Verbotomy: Invented words created by Verbotomy writers.
Cemetery symbols: Exploring the meaning of cemetery symbols and other graveyard mysteries. Click 'Previous entries' at the foot of the page for more.
Kevin's bottle cap collection: Yep, not only is Kevin bottle cap mad, he's also just mad about sharing!
Secrets in websites: When a you browse the web, a fair amount of code is transferred from a server sitting in a cold lonely data-centre to your computer. It's mostly serious business, but sometimes developers like to embed small jokes, and traditions.
Dishwasher salmon: Poaching fish in the dishwasher is a virtually foolproof way to shock your friends, prepare a succulent meal and do the dishes.
Google logos: This guy loves Google's special limited edition logos and he's collected as many as he can.
Duck travels: We've all thought about doing this at some stage. C'mon, admit it!
As readers may be aware, revisions to the Copyright Act – due to become law soon – are causing some concern both for Internet service providers and for customers.
The main bugbear is section 92A which reads as follows.
We'll leave aside questions of whether this is a fair requirement to lump onto ISPs. After all, is your phone company required to keep a record of the prank or threatening phone calls you make and deal with you if you've been bad? Is your electricity company required to police your power usage to make sure you're not doing anything dodgy with appliances?
It seems most people, including the government, assume it is a fair requirement and the precedent is in place in that it is widely accepted that ISPs have the responsibility of protecting customers from spam and viruses, as much as it is in their power. ISPs seem to have accepted this.
There are a few other reasons for concern with this new clause, and they affect both ISPs and customers.
The Internet Service Providers Association (ISPANZ), for example, calls Section 92A "a poorly constructed law designed to force ISPs to cut off the Internet access of those accused of repeat infringement of Copyright.” They note that the Select Committee considering the original Bill rejected this approach, but the previous Government reinserted the clauses in a last minute action, "making New Zealand a guinea pig for experimental cyberlaw.”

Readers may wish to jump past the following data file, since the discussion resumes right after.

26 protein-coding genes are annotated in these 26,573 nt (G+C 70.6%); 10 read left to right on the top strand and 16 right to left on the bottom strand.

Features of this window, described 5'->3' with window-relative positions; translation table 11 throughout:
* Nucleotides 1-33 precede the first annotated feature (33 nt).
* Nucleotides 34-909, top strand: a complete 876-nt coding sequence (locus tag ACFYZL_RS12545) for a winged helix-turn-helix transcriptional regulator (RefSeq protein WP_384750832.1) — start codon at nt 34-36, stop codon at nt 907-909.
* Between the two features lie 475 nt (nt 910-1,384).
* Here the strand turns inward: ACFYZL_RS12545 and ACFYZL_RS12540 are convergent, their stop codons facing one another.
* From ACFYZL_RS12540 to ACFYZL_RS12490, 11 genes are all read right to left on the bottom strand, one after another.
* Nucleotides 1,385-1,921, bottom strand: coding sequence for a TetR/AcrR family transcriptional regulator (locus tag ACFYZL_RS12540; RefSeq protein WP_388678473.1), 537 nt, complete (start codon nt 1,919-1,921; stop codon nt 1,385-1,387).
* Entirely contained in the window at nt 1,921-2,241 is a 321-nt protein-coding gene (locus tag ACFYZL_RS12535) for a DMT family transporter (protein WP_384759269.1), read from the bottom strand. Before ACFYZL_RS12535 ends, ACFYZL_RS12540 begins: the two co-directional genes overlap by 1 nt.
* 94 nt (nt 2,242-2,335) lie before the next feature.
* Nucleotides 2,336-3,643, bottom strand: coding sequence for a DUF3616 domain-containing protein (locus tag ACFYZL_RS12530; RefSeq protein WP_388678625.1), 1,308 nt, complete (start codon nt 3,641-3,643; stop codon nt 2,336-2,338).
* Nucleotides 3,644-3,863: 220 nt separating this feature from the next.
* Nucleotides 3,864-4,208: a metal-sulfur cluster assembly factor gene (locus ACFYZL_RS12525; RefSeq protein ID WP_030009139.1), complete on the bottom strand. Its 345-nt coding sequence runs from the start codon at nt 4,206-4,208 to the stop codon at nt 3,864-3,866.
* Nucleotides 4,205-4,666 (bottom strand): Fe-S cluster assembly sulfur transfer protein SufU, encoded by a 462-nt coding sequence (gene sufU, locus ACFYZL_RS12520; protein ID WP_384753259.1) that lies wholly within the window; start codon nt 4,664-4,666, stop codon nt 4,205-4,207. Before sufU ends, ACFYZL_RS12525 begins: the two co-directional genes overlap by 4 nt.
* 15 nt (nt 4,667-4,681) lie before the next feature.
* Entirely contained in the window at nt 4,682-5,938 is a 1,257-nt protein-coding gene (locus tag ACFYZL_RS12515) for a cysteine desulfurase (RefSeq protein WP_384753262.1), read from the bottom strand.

ISPANZ is calling on the new Government to take corrective action. They say that under Section 92A, ISPs will have to disconnect organisations such as businesses, public libraries and government agencies as a result of accusations that an employee has used their computers for illegal downloading. The customer may be innocent, there may be an error, or the downloading may well have been done by a virus. Everyday Kiwis whose computers may have been inadvertently hacked may have their Internet access terminated.
This can be a real risk, especially to businesses that are very dependent on the Internet to function. They may find themselves being taken down through a wrongful accusation, or on the basis of one employee's downloading that they knew nothing about.
ISPs can find themselves in a terrible position.
ISPANZ President Jamie Baddeley says, "Under Section 92A We'll be damned if we do and damned if we don't. We'll be faced with dealing with an accusation, not proven, of a copyright infringement and making a very difficult judgment call. If we decide in favour of our customers, we risk being sued by global media powerhouses. If we decide in favour of the rights-holder and disconnect a customer from the Internet, we risk being sued by customers for breach of contract. Disconnecting customers goes against everything we do."
"The worrying thing is that it's not the ISPs that carry the bulk of the market that are targeted by copyright holders. It is smaller, more innovative ISPs, who are ill equipped to deal with a major legal battle."
Baddeley notes support on this issue from every major ICT group in the country, including the Telecommunication Carriers' Forum, The NZ Computer Society, The Telecommunications Users Association of New Zealand, InternetNZ, and others. Other groups, including a group of artists, have also come out against Section 92A.
Like most ISPs, Actrix recognises the benefits of copyright and believes in protecting people's intellectual property. However, we feel there must be a better way than asking ISPs to stop connectivity on the basis of accusation alone.
In response the Internet Society of New Zealand has released a draft code of practice aimed at clarifying sanctions against illicit downloaders of copyright works. It's 29 pages long and already copping a fair amount of criticism for being "legally opaque”. Copyright holders' representatives say it swings the balance too much back in favour of the customer.
We'll be keeping an eye on the draft code, and hopefully we can bring you an update on developments next issue.
If you'd like to ask a question or request some help on any Actrix or Internet-related matter. Simply send us an e-mail with the word "Forum" in the subject line. I'll try and get an answer to you by return e-mail, and will also post the answer here for the benefit of others who may have a similar question or problem. By the same token, if you read something here and think you may have something to suggest, please feel more than free. Please also note that questions and answers may turn up under the Helpful Tips section on the Actrix home page (www.actrix.co.nz).
Rosina writes: Great reading in the Actrix Online Informer. Thank you. Just making some comments. Recently, I've had two instances when I've done my email work through my Actrix webpage even when at home.